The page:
I was invited to attend a class at the University of Grenoble here in France a few weeks ago to hear a fellow American speak to the on the subject of the religious right in the United States. Her audience was a group of French university students who were taking advanced English. The speaker was an ex-Mormon missionary who had became disillusioned with Mormonism and conservative religious thought in general. She now lives and works in France. In her presentation, she painted a large segment of the population of the United States as foaming-at-the-mouth right-wingers who are far out of touch with reasonable people in the rest of the world.
I object to this stereotyping. I admit that the religious right in the U.S. has a disproportionate influence on the current administration, and I deplore that fact. However, the American religious right probably makes up between 10 and 15 percent of the population. I considered it unfair to paint a large segment of U.S. with the same rightwing brush.
Her strongest barbs were reserved for George Bush, whom she called a man “with no education” who “lied to the American people.” She said she recognized in his speech pattern the signs of brain damage done by his history of alcohol abuse.
I have no love for George Bush. I consider him to be a bad president who has gotten the U.S. into great economic difficulty. I believe he has engineered a transfer of wealth from the poor and middle class to the most wealthy among us. It pains me to have to defend him, but I think that when criticizing someone we should stick to facts. The facts are not on the speaker’s side.
Let us begin with George Bush’s alleged lack of education. He graduated from Yale and later earned a master’s degree from Harvard Business School. If education is defined as schooling, George Bush has more of it than most people, including many of his critics.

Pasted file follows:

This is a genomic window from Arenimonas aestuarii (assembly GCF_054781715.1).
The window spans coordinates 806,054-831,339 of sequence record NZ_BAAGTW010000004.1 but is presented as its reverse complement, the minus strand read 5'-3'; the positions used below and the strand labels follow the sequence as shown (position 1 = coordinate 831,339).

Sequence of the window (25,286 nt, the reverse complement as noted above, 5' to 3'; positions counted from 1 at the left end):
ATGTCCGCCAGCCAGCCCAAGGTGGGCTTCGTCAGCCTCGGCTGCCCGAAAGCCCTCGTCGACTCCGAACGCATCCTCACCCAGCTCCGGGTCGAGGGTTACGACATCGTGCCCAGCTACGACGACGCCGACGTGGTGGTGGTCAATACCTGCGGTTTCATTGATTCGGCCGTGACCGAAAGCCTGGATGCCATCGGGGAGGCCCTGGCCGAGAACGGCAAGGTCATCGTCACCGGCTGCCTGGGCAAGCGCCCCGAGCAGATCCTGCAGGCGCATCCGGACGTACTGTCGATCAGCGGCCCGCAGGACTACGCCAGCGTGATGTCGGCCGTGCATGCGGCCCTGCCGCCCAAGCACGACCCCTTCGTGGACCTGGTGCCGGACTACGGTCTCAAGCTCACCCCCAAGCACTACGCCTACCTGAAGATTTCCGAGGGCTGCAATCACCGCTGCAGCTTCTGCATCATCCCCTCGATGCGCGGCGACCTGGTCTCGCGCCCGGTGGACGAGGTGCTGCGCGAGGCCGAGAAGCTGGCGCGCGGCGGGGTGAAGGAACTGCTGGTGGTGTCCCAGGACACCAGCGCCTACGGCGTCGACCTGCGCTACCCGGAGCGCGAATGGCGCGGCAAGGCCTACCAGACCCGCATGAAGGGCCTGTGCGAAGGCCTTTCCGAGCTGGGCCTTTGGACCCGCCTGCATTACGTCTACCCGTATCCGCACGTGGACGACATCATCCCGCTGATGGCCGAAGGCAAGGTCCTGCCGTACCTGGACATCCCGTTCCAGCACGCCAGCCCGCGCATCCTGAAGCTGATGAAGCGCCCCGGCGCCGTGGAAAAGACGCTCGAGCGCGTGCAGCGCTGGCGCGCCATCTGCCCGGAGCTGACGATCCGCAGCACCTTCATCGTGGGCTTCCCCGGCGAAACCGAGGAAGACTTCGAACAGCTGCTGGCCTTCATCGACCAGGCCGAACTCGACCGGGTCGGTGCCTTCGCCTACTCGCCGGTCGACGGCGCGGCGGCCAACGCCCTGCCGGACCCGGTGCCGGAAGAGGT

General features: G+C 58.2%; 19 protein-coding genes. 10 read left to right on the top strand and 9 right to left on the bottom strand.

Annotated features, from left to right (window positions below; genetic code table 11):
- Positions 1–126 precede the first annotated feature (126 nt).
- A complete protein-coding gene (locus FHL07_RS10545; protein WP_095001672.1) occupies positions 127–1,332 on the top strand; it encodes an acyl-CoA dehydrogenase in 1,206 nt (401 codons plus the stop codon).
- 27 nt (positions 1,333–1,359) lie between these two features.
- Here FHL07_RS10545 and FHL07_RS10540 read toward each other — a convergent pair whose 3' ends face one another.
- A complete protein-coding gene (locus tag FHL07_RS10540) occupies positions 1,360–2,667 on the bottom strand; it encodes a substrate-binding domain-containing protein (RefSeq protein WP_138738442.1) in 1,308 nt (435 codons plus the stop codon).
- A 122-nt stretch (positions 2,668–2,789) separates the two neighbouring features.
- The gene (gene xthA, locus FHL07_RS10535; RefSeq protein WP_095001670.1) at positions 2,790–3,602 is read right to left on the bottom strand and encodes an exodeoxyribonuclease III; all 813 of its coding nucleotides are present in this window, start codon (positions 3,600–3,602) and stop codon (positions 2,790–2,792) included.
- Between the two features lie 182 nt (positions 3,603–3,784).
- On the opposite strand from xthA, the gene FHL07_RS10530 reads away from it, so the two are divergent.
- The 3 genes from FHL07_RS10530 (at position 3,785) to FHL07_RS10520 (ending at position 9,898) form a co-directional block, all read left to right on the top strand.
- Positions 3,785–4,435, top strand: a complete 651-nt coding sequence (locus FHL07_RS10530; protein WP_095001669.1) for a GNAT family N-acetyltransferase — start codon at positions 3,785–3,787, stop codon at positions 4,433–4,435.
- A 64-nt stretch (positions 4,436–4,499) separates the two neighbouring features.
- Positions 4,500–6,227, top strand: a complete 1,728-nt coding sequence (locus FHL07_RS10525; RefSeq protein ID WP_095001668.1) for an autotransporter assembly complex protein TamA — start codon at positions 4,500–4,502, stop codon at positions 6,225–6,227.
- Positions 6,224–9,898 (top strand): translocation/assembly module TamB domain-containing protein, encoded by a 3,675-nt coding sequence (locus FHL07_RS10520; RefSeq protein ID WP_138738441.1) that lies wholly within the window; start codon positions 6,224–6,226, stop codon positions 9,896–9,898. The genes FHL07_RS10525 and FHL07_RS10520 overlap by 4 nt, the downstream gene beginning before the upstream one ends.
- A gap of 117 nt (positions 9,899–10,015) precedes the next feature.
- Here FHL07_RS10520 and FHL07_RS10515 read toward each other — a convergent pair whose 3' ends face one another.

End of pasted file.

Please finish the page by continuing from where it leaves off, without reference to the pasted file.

On the subject of “lying to the American people,” I assume that refers to Bush’s statements before the Iraq war that Saddam Hussein possessed weapons of mass destruction. When it turned out that those weapons did not exist, some people made the charge that Bush had lied to us. I believe that a liar is someone who makes a statement knowing that the statement is false. Making a false statement that one believes to be true is called a mistake.
Investigations have shown that, before the Iraq invasion, the CIA was convinced that Saddam had weapons of mass destruction. The CIA was in good company. The intelligence agencies of Great Britain, France, Germany, and Israel also believed that Iraq had those weapons. They were all wrong. They should be criticized for their ineptness, but there is a difference between being incompetent and being a liar. There is no evidence that Bush lied about his belief that Iraq was hiding some very dangerous weapons.
I find the charge that George Bush suffered brain damage as a consequence of his drinking to be the most outrageous part of the speaker’s presentation. A reputable doctor would hesitate to diagnose a person whom he had not examined. Others, with no medical training, have no qualms about diagnosing the supposed mental ills of people whom they only know through news reports and televised speeches.
Is George Bush a bad president? Anyone who understands how to balance a checkbook must conclude that he is. However, let us criticize him for the defects that he has, which are many. There is no need to trump up false ones.